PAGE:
School Board Expected To Bring Back Some Deleted Jobs

February 23, 1992|By Donna E. Boller | Donna E. Boller,Staff writer

The school board appears likely to put back some of the 34 staff positions that Superintendent Michael E. Hickey took away from his 1992-1993 operating budget proposal.

Two private schools' requests for public school bus transportation are unlikely to fare as well.

The board is scheduled to meet Tuesday to put together the budgetrequest it will send to County Executive Charles I. Ecker.

The board may shift money between budget categories and possibly increase Hickey's $183.7 million total request.

The request, which would require $142.3 million from the county, does not include salary increases for school employees.

Hickey said he had hoped to have a dollar amount for the budget the board must send to Ecker by March 16, but the board still is negotiating with school employee unions.

Board members ended three evenings of budget discussions last week with a consensus in favor of restoring at least some of Hickey's cuts to the Black Student Achievement Program, pupil personnel workers, psychologists and resource teachers who help classroom teachers with innovativeprograms.

Those positions received strong support from speakers at the Feb. 11 school budget hearing. Most board members said the the BSAP advocates' tactics -- picketing, displaying a sign saying "We Are Watching You" and a warning to board members that "We will be on your doorsteps with bullhorns" -- left them feeling threatened.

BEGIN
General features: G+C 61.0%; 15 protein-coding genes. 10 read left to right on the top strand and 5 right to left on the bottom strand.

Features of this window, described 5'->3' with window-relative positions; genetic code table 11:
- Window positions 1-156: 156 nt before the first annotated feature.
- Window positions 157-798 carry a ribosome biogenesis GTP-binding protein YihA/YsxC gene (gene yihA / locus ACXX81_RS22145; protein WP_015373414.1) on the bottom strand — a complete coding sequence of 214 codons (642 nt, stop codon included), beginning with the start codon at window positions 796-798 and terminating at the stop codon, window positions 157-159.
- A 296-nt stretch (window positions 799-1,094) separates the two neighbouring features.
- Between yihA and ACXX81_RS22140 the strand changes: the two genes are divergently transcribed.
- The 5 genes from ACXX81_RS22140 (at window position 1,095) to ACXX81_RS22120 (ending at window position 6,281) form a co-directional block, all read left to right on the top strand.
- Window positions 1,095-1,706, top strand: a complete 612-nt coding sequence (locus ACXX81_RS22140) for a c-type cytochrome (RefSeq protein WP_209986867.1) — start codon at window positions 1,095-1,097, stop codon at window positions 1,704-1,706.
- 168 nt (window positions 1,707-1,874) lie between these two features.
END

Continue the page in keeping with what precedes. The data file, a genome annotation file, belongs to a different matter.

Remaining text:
The BSAP advocates were reacting to Hickey's proposal to eliminate one ofthree staff positions from the program, a cut they saw as crippling,given the small size of the staff.

Board Vice Chairman Dana F. Hanna said last week that he had found some impressive successes in theprogram.

Black student participation in gifted and talented programs is higher in schools that have the program, and black high schoolstudents' grade-point averages generally are higher in BSAP schools,he found.

Board members are trying to balance the financial constraints of a tight budget year against the fact that, in Hanna's words, "Whatever we don't ask for, we cannot get." Both the executive and County Council can cut the school budget, but legally can't increase it over the school board's request.

Four of the five board membershave said they have no problem increasing Hickey's requested total, but they also are looking for money that could be moved within the budget to restore some positions.

The board could free about $182,000 by denying requests for public bus transportation from two private schools, Chapelgate Presbyterian Academy and Glenelg Country School, a move that a majority indicated they would support.

Board member Karen B. Campbell, a longtime opponent of public school busing for private school students, said she found it "unconscionable" to expand non-public school busing when public school programs are being cut.

Board Chairman Deborah D. Kendig and member Ruth Y. Hutchinson supported Campbell's position. Hanna, who belongs to Chapelgate Presbyterian Church, said he saw no conflict of interest and will oppose Campbell's motion because of his conviction that bus transportation should be equitable.

Glenelg Country headmaster Ryland O. Chapman III didnot respond to a request for comment on the prospective impact if the school does not receive public busing. Chapelgate headmaster James DiVirgilio was on vacation last week and could not be reached for comment.

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